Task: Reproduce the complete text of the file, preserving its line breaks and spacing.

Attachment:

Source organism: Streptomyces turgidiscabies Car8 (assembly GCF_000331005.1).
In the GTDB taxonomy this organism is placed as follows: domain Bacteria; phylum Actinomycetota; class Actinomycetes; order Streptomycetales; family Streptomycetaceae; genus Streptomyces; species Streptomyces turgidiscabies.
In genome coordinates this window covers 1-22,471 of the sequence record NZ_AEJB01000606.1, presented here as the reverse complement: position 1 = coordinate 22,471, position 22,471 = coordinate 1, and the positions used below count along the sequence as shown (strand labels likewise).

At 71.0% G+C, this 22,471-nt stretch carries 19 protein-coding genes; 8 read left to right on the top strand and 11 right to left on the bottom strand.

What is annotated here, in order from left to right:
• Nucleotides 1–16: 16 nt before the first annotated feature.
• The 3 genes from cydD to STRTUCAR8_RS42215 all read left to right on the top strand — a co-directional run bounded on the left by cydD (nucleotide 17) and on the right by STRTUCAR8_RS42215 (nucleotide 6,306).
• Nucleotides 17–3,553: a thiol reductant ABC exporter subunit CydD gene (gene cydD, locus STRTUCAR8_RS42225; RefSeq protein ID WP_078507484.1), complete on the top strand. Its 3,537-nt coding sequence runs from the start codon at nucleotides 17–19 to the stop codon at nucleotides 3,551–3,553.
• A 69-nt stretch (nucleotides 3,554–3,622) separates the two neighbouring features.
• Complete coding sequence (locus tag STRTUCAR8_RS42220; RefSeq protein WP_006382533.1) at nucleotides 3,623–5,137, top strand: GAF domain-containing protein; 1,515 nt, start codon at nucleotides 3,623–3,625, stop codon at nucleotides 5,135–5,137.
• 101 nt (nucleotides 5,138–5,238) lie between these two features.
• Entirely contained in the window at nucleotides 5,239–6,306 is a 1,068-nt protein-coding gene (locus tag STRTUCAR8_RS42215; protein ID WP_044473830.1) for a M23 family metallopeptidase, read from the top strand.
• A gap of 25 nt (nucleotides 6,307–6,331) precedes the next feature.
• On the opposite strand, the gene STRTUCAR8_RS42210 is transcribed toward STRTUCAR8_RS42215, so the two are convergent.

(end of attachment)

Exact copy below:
Source organism: Streptomyces turgidiscabies Car8 (assembly GCF_000331005.1).
In the GTDB taxonomy this organism is placed as follows: domain Bacteria; phylum Actinomycetota; class Actinomycetes; order Streptomycetales; family Streptomycetaceae; genus Streptomyces; species Streptomyces turgidiscabies.
In genome coordinates this window covers 1-22,471 of the sequence record NZ_AEJB01000606.1, presented here as the reverse complement: position 1 = coordinate 22,471, position 22,471 = coordinate 1, and the positions used below count along the sequence as shown (strand labels likewise).

At 71.0% G+C, this 22,471-nt stretch carries 19 protein-coding genes; 8 read left to right on the top strand and 11 right to left on the bottom strand.

What is annotated here, in order from left to right:
• Nucleotides 1–16: 16 nt before the first annotated feature.
• The 3 genes from cydD to STRTUCAR8_RS42215 all read left to right on the top strand — a co-directional run bounded on the left by cydD (nucleotide 17) and on the right by STRTUCAR8_RS42215 (nucleotide 6,306).
• Nucleotides 17–3,553: a thiol reductant ABC exporter subunit CydD gene (gene cydD, locus STRTUCAR8_RS42225; RefSeq protein ID WP_078507484.1), complete on the top strand. Its 3,537-nt coding sequence runs from the start codon at nucleotides 17–19 to the stop codon at nucleotides 3,551–3,553.
• A 69-nt stretch (nucleotides 3,554–3,622) separates the two neighbouring features.
• Complete coding sequence (locus tag STRTUCAR8_RS42220; RefSeq protein WP_006382533.1) at nucleotides 3,623–5,137, top strand: GAF domain-containing protein; 1,515 nt, start codon at nucleotides 3,623–3,625, stop codon at nucleotides 5,135–5,137.
• 101 nt (nucleotides 5,138–5,238) lie between these two features.
• Entirely contained in the window at nucleotides 5,239–6,306 is a 1,068-nt protein-coding gene (locus tag STRTUCAR8_RS42215; protein ID WP_044473830.1) for a M23 family metallopeptidase, read from the top strand.
• A gap of 25 nt (nucleotides 6,307–6,331) precedes the next feature.
• On the opposite strand, the gene STRTUCAR8_RS42210 is transcribed toward STRTUCAR8_RS42215, so the two are convergent.